Another Statement (pp. 52-53):  “Christ was baptized ‘to fulfill all righteousness,’ or to obey all the commands of God to make men righteous. (Matt. 3:15.) It is difficult to improve on the examples of Christ. All blessings and all the promises of God connected with the service of God ought to be proclaimed to encourage men to trust in and obey God. But when man does so trust God as to do what he commands, God accepts that service from the humblest of mortals, and man should throw no stumbling-blocks in the way of these little ones of God. There is no greater hindrance to the cause of God at this day than magnifying things not taught by God into questions that create strife among the people of God and divert their minds from the great work of saving men and women from death.”

My Comment:  Lipcomb consistently stresses (1) the example of Jesus and (2) the faith that saves.  If Jesus was baptized to obey God, then following that example is sufficient, and the faith that is required for baptism is a faith in Jesus and not a faith in the promise or blessing of baptism.  Anyone who believes that Jesus is the Christ and obeys God in baptism through that faith receives the blessings God promised in connection with baptism whether they know it or not (not only the remission of sins, but the gift of the Holy Spirit as well) and even if they had a mistaken notion of what God had promised.  God’s promises do not depend upon a perfectionistic understanding of what God has promised but rather are received through faith in Jesus as the Christ, the Son of the Living God.  God gives his grace (blessings) through faith and not through perfectionistic understanding.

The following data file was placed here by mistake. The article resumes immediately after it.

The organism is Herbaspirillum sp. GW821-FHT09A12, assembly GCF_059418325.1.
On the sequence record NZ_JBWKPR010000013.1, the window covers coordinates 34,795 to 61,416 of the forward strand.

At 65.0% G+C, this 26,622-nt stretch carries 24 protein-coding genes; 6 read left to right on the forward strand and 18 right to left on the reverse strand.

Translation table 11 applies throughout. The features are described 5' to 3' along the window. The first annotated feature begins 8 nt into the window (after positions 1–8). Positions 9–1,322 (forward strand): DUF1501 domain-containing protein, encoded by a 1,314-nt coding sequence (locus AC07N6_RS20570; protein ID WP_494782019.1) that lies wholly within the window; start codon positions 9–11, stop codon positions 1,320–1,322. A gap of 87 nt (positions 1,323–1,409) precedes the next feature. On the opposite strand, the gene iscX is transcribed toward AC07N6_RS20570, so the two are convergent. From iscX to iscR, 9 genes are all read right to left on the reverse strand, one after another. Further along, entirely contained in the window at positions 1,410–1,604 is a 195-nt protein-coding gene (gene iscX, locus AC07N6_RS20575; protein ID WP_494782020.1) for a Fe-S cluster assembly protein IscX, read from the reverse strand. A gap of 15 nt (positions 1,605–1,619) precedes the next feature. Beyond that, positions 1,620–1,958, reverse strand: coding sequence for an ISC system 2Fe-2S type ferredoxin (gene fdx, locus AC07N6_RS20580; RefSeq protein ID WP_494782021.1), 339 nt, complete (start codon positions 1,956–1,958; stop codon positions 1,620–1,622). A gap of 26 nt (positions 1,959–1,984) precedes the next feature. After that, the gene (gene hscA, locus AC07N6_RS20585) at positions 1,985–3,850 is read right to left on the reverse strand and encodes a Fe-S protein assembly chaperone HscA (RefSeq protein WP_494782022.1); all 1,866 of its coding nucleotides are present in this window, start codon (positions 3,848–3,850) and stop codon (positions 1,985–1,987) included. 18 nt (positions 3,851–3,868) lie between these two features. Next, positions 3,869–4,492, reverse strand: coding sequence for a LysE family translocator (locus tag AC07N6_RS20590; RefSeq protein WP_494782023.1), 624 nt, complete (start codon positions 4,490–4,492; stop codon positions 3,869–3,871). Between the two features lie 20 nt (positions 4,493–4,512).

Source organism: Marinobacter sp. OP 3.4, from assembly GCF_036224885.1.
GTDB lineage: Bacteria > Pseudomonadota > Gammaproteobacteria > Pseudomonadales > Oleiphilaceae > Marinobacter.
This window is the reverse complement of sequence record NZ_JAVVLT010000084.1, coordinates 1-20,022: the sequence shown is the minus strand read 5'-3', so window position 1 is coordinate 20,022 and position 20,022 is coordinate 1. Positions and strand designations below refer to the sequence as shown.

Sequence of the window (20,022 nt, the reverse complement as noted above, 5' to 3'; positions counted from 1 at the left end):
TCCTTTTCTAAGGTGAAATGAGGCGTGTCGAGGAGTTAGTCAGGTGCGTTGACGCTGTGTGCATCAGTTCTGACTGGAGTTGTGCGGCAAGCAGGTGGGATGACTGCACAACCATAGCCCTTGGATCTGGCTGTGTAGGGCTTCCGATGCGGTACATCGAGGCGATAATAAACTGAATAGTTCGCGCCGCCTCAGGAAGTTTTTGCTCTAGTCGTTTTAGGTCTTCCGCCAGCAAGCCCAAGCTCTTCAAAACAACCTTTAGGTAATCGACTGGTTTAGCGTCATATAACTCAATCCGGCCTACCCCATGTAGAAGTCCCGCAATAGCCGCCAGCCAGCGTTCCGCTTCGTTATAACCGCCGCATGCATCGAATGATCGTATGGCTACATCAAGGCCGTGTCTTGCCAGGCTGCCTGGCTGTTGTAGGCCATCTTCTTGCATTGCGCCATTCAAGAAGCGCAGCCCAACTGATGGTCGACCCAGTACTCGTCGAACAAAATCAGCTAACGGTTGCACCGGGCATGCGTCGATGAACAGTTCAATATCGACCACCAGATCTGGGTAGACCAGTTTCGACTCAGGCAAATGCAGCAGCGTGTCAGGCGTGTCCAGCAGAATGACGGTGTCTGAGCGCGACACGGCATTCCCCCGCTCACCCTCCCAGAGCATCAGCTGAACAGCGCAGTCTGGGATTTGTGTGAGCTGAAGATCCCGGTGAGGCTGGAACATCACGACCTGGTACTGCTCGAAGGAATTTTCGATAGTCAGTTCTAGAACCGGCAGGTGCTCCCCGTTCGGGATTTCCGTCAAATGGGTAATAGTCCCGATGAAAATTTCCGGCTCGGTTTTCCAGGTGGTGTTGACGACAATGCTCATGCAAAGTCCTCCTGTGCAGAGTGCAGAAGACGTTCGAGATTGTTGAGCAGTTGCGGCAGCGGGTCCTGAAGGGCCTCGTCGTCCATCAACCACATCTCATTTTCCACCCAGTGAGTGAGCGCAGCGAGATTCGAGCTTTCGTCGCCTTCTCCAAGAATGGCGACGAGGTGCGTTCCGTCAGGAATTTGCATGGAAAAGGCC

6 Responses to “Lipscomb on Rebaptism: A Succinct Statement”

  1.   Brian Says:

    Wow, for a second there, I had a flashback and thought I was back in a law school classroom.